HC: I would love to dress Cindy Sherman. She would be a hard one to please because she has seen and become so many characters.
FB: I read that you use to want to become an architect at first and your designs are always beautifully structured and have many architectural elements. Did you ever think about designing a space, a house?
HC: I admire many architects-Barragan, Niemeyer, Le Corbusier, Herzog & de Meuron. And yes, I have an interest in architecture, although more theoretically than anything else. I think architecture tries to understand what the body wants to occupy, not the body itself.
FB: A fascination with technology is equally present in your designs and installations – how has your new business relationship with Puma affected your design process, and has it helped your access to technology with regards to materials?
HC: Technology is the only means through which you touch on new things. There are plans to get more in depth with Puma but it’s early. Processes take a long time.
FB: In your short film “Place to Passage,” a woman travels from London to Istanbul in a vessel, which slowly fills with water like a womb as it approaches the Bosporus, Europe’s threshold to Asia-how autobiographical is this scenario, and how does it reflect your feelings towards Istanbul?
HC: It’s a situation I detect in many people form hybrid cultures, rather than feeling like it’s an autobiography. Istanbul is one of the most incredible cities in the world, and a must-see as much as London, Paris, or New York. It’s the past, present, and future, and a city where you never know what will happen from one minute to the next. It’s also a melting pot of so many cultures from that region which is so often homogenized by the nation-state.
FB: Your fashion shows always have a very strong conceptual element to them. How important is it to you to show on a runway, especially given that for a lot of designers in this economy, it’s often the first thing they re-consider.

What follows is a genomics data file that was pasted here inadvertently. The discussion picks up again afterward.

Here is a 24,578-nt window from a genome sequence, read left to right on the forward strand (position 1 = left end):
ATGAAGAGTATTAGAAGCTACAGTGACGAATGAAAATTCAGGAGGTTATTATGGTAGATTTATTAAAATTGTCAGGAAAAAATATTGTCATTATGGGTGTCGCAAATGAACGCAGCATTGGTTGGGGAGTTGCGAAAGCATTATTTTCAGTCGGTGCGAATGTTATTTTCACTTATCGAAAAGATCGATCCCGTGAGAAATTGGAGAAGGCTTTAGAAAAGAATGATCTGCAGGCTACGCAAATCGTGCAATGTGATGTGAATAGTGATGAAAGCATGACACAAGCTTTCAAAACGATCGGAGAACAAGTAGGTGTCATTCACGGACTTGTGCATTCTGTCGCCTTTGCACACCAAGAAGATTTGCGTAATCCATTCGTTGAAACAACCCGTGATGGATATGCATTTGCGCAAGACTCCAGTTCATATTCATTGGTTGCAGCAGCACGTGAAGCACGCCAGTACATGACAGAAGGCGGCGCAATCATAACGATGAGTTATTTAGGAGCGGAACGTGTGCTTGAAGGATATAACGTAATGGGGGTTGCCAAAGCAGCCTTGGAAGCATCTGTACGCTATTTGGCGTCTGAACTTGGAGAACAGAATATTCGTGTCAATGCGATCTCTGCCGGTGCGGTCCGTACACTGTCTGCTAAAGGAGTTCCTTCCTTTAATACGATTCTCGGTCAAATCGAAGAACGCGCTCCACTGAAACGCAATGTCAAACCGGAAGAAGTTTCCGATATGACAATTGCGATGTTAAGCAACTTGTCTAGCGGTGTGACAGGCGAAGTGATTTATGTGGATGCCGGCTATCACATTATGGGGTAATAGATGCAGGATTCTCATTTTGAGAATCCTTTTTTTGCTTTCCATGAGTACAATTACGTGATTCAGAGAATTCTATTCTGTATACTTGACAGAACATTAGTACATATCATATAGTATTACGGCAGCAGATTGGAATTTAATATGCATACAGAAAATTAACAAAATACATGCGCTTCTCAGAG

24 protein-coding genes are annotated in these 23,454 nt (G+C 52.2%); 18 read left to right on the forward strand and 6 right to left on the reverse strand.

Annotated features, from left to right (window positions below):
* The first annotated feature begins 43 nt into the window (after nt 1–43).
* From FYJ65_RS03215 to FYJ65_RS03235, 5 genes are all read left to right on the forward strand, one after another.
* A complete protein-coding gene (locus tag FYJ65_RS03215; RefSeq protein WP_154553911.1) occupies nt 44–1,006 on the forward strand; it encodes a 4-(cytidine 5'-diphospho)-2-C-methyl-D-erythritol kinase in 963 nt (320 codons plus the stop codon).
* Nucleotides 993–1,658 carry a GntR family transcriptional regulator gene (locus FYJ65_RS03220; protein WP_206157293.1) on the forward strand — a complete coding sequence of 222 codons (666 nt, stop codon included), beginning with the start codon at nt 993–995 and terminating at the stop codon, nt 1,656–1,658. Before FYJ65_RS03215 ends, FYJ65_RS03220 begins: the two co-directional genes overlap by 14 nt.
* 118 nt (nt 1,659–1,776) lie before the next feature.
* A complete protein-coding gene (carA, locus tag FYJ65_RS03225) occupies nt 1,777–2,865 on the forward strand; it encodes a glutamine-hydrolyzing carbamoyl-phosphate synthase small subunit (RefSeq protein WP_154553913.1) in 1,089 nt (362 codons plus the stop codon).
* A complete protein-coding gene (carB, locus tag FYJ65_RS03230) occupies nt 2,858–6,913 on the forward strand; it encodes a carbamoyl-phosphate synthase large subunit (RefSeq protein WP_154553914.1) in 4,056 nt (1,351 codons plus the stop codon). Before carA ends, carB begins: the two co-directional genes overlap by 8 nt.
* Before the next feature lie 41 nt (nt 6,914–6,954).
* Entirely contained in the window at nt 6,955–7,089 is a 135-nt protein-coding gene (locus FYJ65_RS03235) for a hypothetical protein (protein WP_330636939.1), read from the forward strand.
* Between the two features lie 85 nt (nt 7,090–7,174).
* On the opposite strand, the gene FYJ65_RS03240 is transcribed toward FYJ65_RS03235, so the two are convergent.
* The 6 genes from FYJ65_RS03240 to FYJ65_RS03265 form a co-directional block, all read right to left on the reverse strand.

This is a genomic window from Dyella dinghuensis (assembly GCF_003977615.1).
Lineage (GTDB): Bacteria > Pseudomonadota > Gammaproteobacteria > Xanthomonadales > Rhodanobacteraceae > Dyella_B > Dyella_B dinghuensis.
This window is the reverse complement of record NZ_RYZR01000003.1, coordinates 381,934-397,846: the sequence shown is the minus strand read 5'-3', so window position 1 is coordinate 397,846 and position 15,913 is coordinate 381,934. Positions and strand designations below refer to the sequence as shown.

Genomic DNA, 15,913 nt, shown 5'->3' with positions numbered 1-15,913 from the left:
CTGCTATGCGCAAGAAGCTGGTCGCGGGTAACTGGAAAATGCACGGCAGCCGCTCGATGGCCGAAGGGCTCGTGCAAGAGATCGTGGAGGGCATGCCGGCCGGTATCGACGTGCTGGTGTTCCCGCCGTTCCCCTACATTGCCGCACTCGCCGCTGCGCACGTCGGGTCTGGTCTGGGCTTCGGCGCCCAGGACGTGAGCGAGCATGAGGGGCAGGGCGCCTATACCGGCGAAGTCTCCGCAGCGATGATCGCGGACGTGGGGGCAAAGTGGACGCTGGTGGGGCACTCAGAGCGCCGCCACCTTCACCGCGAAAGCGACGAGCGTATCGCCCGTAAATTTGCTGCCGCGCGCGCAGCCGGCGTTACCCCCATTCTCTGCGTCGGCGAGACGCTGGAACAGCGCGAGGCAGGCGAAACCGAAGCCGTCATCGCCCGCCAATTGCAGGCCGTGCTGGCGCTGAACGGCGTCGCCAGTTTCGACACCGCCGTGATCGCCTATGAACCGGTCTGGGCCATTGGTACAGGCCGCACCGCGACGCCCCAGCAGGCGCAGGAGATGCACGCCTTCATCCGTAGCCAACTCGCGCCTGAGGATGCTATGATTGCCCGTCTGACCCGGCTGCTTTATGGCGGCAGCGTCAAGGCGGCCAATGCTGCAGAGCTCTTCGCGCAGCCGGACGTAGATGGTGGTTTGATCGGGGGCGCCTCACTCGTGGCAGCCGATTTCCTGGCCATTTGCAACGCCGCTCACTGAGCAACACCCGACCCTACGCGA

HC: It’s not always important to do a “show,” but a live element always works better for me, unless I am making a film that goes beyond the clothes.
FB: In what is perhaps your most famous installation, “Afterwords,” three models transform their garment into pieces of furniture. What does the furniture in your own home look like?
HC: My furniture is banal and my house is pretty empty. The hardest thing to find is a sofa that is comfortable and looks good. The ones I like are never comfortable.
FB: I noticed that in all your recent collections, you almost exclusively showed mini-skirts: Are you obsessed with them?
HC: Yes, I like legs.
FB: Do you have a favorite food, and if yes, how often do you eat it, and when/where?
HC: My favorite food is artichoke-stuffed, raw, in a salad, whatever shape.
FB: What’s your personal outlook for 2009?
HC: To edit our lives, be more selective with whom we spend time and what we spend our money on. To appreciate more what we all have-we appreciate things more when we lose them.
Chalayan’s exhibition at London’s Design Museum is on view from January 22 through May 17.